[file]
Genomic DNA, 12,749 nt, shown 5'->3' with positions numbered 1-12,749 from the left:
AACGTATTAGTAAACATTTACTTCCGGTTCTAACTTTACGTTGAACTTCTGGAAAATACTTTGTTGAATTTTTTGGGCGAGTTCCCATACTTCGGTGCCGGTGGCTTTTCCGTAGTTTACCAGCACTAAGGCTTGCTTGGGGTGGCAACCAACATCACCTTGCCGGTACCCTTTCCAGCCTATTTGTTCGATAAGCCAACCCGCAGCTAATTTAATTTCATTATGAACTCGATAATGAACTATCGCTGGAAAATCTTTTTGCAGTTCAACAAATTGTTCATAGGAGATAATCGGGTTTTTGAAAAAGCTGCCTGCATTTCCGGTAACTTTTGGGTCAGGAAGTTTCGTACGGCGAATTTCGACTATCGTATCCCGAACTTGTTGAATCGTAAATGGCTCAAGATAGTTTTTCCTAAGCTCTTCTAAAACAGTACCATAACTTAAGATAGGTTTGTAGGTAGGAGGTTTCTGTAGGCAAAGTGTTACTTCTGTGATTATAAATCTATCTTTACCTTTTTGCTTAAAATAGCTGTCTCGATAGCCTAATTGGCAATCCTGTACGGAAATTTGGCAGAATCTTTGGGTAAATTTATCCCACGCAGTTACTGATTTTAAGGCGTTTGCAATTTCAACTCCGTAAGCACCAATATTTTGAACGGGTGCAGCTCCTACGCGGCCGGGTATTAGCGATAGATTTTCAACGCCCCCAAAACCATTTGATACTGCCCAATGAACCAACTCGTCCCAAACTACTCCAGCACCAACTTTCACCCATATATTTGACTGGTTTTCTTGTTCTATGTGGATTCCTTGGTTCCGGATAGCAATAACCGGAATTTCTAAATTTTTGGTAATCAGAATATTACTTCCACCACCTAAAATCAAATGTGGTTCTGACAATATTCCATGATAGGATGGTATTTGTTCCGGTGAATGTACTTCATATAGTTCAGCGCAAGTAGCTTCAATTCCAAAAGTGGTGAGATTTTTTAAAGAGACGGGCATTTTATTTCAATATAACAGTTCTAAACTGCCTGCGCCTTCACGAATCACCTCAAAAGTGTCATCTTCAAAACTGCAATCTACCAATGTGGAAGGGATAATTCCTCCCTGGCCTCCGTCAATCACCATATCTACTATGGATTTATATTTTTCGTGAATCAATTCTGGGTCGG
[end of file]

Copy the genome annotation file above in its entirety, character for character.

Genomic DNA, 12,749 nt, shown 5'->3' with positions numbered 1-12,749 from the left:
AACGTATTAGTAAACATTTACTTCCGGTTCTAACTTTACGTTGAACTTCTGGAAAATACTTTGTTGAATTTTTTGGGCGAGTTCCCATACTTCGGTGCCGGTGGCTTTTCCGTAGTTTACCAGCACTAAGGCTTGCTTGGGGTGGCAACCAACATCACCTTGCCGGTACCCTTTCCAGCCTATTTGTTCGATAAGCCAACCCGCAGCTAATTTAATTTCATTATGAACTCGATAATGAACTATCGCTGGAAAATCTTTTTGCAGTTCAACAAATTGTTCATAGGAGATAATCGGGTTTTTGAAAAAGCTGCCTGCATTTCCGGTAACTTTTGGGTCAGGAAGTTTCGTACGGCGAATTTCGACTATCGTATCCCGAACTTGTTGAATCGTAAATGGCTCAAGATAGTTTTTCCTAAGCTCTTCTAAAACAGTACCATAACTTAAGATAGGTTTGTAGGTAGGAGGTTTCTGTAGGCAAAGTGTTACTTCTGTGATTATAAATCTATCTTTACCTTTTTGCTTAAAATAGCTGTCTCGATAGCCTAATTGGCAATCCTGTACGGAAATTTGGCAGAATCTTTGGGTAAATTTATCCCACGCAGTTACTGATTTTAAGGCGTTTGCAATTTCAACTCCGTAAGCACCAATATTTTGAACGGGTGCAGCTCCTACGCGGCCGGGTATTAGCGATAGATTTTCAACGCCCCCAAAACCATTTGATACTGCCCAATGAACCAACTCGTCCCAAACTACTCCAGCACCAACTTTCACCCATATATTTGACTGGTTTTCTTGTTCTATGTGGATTCCTTGGTTCCGGATAGCAATAACCGGAATTTCTAAATTTTTGGTAATCAGAATATTACTTCCACCACCTAAAATCAAATGTGGTTCTGACAATATTCCATGATAGGATGGTATTTGTTCCGGTGAATGTACTTCATATAGTTCAGCGCAAGTAGCTTCAATTCCAAAAGTGGTGAGATTTTTTAAAGAGACGGGCATTTTATTTCAATATAACAGTTCTAAACTGCCTGCGCCTTCACGAATCACCTCAAAAGTGTCATCTTCAAAACTGCAATCTACCAATGTGGAAGGGATAATTCCTCCCTGGCCTCCGTCAATCACCATATCTACTATGGATTTATATTTTTCGTGAATCAATTCTGGGTCGG